For the Six

 

 

 

Months Ended

 

 

 

June 30, 2015

 

Liabilities:

 

 

 

 

Balance at beginning of period

 

$

52,453

 

Accretion

 

 

1,488

 

Change in foreign currency gains and losses

 

 

(2,366

)

Balance at end of period

 

$

51,575

 

 

The change in the fair value of Level 3 instruments is included in accretion of contingent purchase consideration and foreign currency gains (losses) for changes in the foreign currency translation rate on the Consolidated Statements of Operations and Comprehensive Loss.

Financial instruments not recorded at fair value include the Company’s convertible senior notes. At June 30, 2015, the carrying amount of the convertible senior notes was $287.5 million, which represents the aggregate principal amount, and the fair value was $458.2 million. The fair value was determined using Level 2 inputs based on the indicative pricing published by certain investment banks or trading levels of the Notes, which are not listed on any securities exchange or quoted on an inter-dealer automated quotation system. See Note 9 for discussion of the convertible senior notes.

 

5. Available-for-Sale Securities

As of June 30, 2015, available-for-sale securities consisted of the following (in thousands):

 

 

 

 

 

 

 

Gross

 

 

Gross

 

 

Aggregate

 

 

 

Amortized

 

 

Unrealized

 

 

Unrealized

 

 

Fair

 

 

 

Cost

 

 

Gains

 

 

Losses

 

 

Value

 

U.S. treasury securities

 

$

141,241

 

 

$

141

 

 

$

 

 

$

141,382

 

 

8


 

As of June 30, 2015, the amortized cost and fair value of available-for-sale securities by contractual maturity were (in thousands):

 

 

Amortized

 

 

Fair

 

 

 

Cost

 

 

Value

 

Due in one year or less

 

$

141,241

 

 

$

141,382

 

Total

 

$

141,241

 

 

$

141,382

 

 

6. Other Current Assets

Other current assets were comprised of the following (in thousands):

 

 

 

June 30,

 

 

December 31,

 

 

 

2015

 

 

2014

 

Receivable from partners

 

$

3,936

 

 

$

1,991

 

Prepaid expenses- other

 

 

1,453

 

 

 

1,168

 

Interest receivable

 

 

973

 

 

 

 

Prepaid insurance

 

 

819

 

 

 

1,190

 

VAT recoverable

 

 

152

 

 

 

231

 

Other

 

 

107

 

 

 

150

 

Total

 

$

7,440

 

 

$

4,730

 

 

 

7. Intangible Assets and Goodwill

Intangible acquired in-process research and development (“IPR&D”) assets and goodwill were established as part of the purchase accounting of EOS in November 2013.

IPR&D assets and goodwill consisted of the following (in thousands):

 

 

 

June 30,

 

 

December 31,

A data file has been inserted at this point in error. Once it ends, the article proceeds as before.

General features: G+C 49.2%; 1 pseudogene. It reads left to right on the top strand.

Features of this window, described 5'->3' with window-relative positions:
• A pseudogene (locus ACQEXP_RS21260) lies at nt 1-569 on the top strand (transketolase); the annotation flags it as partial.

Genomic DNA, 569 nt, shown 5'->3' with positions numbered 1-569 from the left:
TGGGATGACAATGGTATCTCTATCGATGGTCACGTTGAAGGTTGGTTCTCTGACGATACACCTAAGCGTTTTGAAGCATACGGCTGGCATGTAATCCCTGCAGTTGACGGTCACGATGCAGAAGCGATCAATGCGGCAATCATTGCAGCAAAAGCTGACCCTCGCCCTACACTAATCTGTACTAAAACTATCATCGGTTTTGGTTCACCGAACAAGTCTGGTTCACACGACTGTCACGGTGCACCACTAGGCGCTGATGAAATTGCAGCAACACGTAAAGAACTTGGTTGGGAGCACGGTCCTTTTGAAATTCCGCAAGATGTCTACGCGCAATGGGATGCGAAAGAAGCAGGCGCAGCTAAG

2015

 

 

2014

 

 

IPR&D assets:

 

 

 

 

 

 

 

 

 

Balance at beginning of period

 

$

212,900

 

 

$

244,518

 

 

Change in foreign currency gains and losses

 

 

(16,924

)

 

 

(28,209

)

 

Amortization of intangible asset

 

 

 

 

 

(3,409

)

(a)

Balance at end of period

 

$

195,976

 

 

$

212,900

 

 

 

 

 

 

 

 

 

 

 

 

Goodwill:

 

 

 

 

 

 

 

 

 

Balance at beginning of period

 

$

66,055

 

 

$

74,811

 

 

Change in foreign currency gains and losses

 

 

(5,251

)

 

 

(8,756

)

 

Balance at end of period

 

$

60,804

 

 

$

66,055

 

 

(a)

During the first quarter of 2014, the Company recorded a $3.4 million reduction in the intangible assets driven by lower expected future milestone revenue from the lucitanib development activities due to the receipt of a lucitanib milestone payment from Servier (see Note 12). This reduction was reported as amortization of intangible asset on the Consolidated Statements of Operations and Comprehensive Loss.

Recurring amortization of the IPR&D assets will commence when the useful lives of the intangible assets have been determined. IPR&D intangible assets are evaluated for impairment at least annually or more frequently if impairment indicators exist and any reduction in fair value will be recognized as an expense in the Consolidated Statements of Operations and Comprehensive Loss.

 

 

9


 

8. Other Accrued Expenses

Other accrued expenses were comprised of the following (in thousands):

 

 

 

June 30,

 

 

December 31,

 

 

 

2015

 

 

2014

 

Accrued personnel costs

 

$

5,450

 

 

$

4,726

 

Accrued interest payable

 

 

2,096

 

 

 

2,236

 

Income tax payable

 

 

542

 

 

 

411

 

Accrued corporate legal fees and professional services

 

 

257

 

 

 

77

 

Accrued expenses - other

 

 

163

 

 

 

148

 

Total

 

$

8,508

 

 

$

7,598

 

 

 

9. Convertible Senior Notes

On September 9, 2014, we completed a private placement of $287.5 million aggregate principal amount of 2.5% convertible senior notes due 2021 (the “Notes”) resulting in net proceeds to the Company of $278.3 million after deducting offering expenses. In accordance with the accounting guidance, the conversion feature did not meet the criteria for bifurcation, and the entire principal amount was recorded as a long-term liability on the Consolidated Balance Sheets.

The Notes are governed by the terms of the indenture between the Company, as issuer, and The Bank of New York Mellon Trust Company, N.A., as trustee. The Notes are senior unsecured obligations and bear interest at a rate of 2.5% per year, payable semi-annually in arrears on March 15 and September 15 of each year, beginning March 15, 2015. The Notes will mature on September 15, 2021, unless earlier converted, redeemed or repurchased.